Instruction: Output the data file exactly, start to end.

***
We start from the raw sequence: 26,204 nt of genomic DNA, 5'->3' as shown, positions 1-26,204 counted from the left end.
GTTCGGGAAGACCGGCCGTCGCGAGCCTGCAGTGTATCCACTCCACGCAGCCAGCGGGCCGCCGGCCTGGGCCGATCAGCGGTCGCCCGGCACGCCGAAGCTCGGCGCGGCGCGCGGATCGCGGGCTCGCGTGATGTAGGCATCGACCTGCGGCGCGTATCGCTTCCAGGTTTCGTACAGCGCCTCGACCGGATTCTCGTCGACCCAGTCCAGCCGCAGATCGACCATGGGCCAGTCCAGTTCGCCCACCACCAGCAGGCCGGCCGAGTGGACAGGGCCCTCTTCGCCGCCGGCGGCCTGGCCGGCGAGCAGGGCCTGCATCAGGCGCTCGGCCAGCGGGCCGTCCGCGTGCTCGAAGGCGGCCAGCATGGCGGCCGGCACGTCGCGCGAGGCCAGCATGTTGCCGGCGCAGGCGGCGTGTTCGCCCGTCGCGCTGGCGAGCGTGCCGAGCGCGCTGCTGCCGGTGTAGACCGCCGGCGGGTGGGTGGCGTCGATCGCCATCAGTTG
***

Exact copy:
We start from the raw sequence: 26,204 nt of genomic DNA, 5'->3' as shown, positions 1-26,204 counted from the left end.
GTTCGGGAAGACCGGCCGTCGCGAGCCTGCAGTGTATCCACTCCACGCAGCCAGCGGGCCGCCGGCCTGGGCCGATCAGCGGTCGCCCGGCACGCCGAAGCTCGGCGCGGCGCGCGGATCGCGGGCTCGCGTGATGTAGGCATCGACCTGCGGCGCGTATCGCTTCCAGGTTTCGTACAGCGCCTCGACCGGATTCTCGTCGACCCAGTCCAGCCGCAGATCGACCATGGGCCAGTCCAGTTCGCCCACCACCAGCAGGCCGGCCGAGTGGACAGGGCCCTCTTCGCCGCCGGCGGCCTGGCCGGCGAGCAGGGCCTGCATCAGGCGCTCGGCCAGCGGGCCGTCCGCGTGCTCGAAGGCGGCCAGCATGGCGGCCGGCACGTCGCGCGAGGCCAGCATGTTGCCGGCGCAGGCGGCGTGTTCGCCCGTCGCGCTGGCGAGCGTGCCGAGCGCGCTGCTGCCGGTGTAGACCGCCGGCGGGTGGGTGGCGTCGATCGCCATCAGTTG